Kendal Common is one of several post-World War II subdivisions in the Boston area where all houses were built in the modern style. These neighborhoods attracted young couples interested in modern architecture and looking for a new way to live — at affordable prices. Kendal Green is unusual in its organization as a "semi-cooperative" and its strong sense of community.
The Kendal Common Area was documented by the Weston Historical Commission in 2003. The following properties are included in the area:
Note that 1481, 1485, and 1489 Main Street, Waltham, were part of the Kendal Common development.
Area Data Sheet
Kendal Common Area was documented by the Weston Historical Commission in 2003. For more information, please view the Kendal Common Area Form (PDF).
Kendal Common is a neighborhood of post-World War II Modern-style houses located in the northeast corner of Weston at the intersection of North Avenue and Lexington Streets. Developed on approximately 45 acres of former golf course land, Kendal Common includes 22 houses on four streets:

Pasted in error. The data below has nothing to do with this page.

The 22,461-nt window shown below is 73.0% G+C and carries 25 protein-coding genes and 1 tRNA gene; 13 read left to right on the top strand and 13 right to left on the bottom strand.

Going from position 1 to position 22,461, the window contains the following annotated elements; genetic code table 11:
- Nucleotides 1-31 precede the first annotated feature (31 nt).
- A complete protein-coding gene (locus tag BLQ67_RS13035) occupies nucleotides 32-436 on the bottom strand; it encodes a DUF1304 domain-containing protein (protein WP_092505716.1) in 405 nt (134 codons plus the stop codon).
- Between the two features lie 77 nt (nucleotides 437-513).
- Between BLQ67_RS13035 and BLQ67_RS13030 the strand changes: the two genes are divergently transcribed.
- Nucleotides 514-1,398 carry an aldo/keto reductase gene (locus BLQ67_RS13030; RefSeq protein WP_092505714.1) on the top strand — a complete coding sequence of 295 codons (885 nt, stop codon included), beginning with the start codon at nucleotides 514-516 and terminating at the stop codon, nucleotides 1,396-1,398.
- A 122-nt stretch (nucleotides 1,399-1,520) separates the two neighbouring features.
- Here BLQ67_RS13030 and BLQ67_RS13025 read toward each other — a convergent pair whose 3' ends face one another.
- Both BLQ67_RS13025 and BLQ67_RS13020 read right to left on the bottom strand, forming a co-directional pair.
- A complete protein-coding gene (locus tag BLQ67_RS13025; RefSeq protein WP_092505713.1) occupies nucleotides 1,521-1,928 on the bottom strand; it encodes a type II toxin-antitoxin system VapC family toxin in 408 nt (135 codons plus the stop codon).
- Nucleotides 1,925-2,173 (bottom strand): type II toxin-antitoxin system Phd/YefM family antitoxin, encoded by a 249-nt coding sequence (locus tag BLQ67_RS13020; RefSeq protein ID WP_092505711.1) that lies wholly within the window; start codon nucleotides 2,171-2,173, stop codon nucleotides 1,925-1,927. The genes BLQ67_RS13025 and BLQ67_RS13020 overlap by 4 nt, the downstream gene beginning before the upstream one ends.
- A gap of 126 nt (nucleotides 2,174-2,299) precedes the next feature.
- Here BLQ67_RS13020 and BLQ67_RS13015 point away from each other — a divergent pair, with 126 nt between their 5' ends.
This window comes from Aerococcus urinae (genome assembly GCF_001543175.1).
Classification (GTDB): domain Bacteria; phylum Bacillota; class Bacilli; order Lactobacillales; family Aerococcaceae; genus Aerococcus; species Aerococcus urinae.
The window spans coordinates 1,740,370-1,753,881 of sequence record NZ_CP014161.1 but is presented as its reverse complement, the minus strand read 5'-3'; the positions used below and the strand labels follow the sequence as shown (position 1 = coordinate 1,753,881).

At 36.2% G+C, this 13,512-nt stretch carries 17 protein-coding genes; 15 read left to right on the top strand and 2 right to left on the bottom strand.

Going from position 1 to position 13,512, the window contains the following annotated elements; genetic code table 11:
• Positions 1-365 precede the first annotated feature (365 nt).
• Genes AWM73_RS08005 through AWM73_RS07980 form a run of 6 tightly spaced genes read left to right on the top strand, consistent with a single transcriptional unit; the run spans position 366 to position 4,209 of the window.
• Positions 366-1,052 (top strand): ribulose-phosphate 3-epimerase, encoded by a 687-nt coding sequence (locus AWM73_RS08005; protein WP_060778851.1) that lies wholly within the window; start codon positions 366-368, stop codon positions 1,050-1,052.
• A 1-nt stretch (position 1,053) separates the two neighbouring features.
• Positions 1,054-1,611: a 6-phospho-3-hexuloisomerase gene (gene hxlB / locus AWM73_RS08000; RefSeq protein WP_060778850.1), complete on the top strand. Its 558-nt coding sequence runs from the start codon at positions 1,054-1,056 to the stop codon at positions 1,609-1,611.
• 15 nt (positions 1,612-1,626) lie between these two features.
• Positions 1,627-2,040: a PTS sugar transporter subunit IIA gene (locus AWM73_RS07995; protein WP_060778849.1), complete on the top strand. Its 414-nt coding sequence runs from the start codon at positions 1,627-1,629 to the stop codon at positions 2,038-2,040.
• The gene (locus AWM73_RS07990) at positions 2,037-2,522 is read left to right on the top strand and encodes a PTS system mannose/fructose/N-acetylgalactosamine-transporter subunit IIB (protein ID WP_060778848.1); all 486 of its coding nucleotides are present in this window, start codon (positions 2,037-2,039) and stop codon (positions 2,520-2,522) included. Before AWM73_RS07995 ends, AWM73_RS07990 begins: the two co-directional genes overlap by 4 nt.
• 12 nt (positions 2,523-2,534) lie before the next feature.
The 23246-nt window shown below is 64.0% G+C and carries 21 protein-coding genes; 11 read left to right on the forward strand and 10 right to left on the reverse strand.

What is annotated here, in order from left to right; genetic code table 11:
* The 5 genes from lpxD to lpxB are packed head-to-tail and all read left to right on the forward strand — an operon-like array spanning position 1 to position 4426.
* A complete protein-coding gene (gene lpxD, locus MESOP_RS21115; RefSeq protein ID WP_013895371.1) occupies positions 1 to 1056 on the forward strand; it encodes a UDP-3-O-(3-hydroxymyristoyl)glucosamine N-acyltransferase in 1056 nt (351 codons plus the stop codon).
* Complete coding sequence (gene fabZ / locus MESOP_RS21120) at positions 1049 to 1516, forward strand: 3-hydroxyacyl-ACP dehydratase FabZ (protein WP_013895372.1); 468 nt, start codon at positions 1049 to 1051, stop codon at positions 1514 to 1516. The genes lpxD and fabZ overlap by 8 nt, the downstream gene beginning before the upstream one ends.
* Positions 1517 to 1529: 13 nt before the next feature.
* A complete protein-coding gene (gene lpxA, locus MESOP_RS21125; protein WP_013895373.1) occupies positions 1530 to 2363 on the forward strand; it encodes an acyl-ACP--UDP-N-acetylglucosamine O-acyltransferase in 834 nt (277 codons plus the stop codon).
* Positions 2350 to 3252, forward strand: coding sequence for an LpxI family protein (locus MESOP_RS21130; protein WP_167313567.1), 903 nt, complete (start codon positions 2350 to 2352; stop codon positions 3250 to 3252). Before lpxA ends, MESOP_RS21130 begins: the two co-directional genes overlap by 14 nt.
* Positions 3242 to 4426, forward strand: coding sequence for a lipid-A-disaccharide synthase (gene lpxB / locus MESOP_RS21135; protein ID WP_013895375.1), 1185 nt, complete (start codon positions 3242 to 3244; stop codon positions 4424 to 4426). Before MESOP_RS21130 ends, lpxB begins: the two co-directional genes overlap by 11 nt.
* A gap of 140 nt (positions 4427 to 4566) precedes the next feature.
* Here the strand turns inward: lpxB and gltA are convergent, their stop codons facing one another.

Kendal Common Road
Lot sizes range between one and two acres. Two additional lots on North Avenue were never developed because of wetlands. Commonly-owned land at the corner of Ellis and Kendal Common Road contains a vernal pool and neighborhood playground. Three of the Kendal Common houses are located just over the town line in Waltham and are included in the data sheet for informational purposes.
All 22 houses were built between 1950 and 1960, although one was substantially altered in 1983. Of the 19 houses located in Weston
two are under 1,000 square feet (840 and 936 square feet)
10 are between 1,000 and 2,000
five are between 2,000 and 3000 square feet
the remaining two are over 3,000
The larger homes have had extensive additions. All of the houses were architect-designed or were adapted from standard plans by architectural firms.
The modernist movement came to the Kendal Common Area. Learn about the notable architects and unique designs found in this area.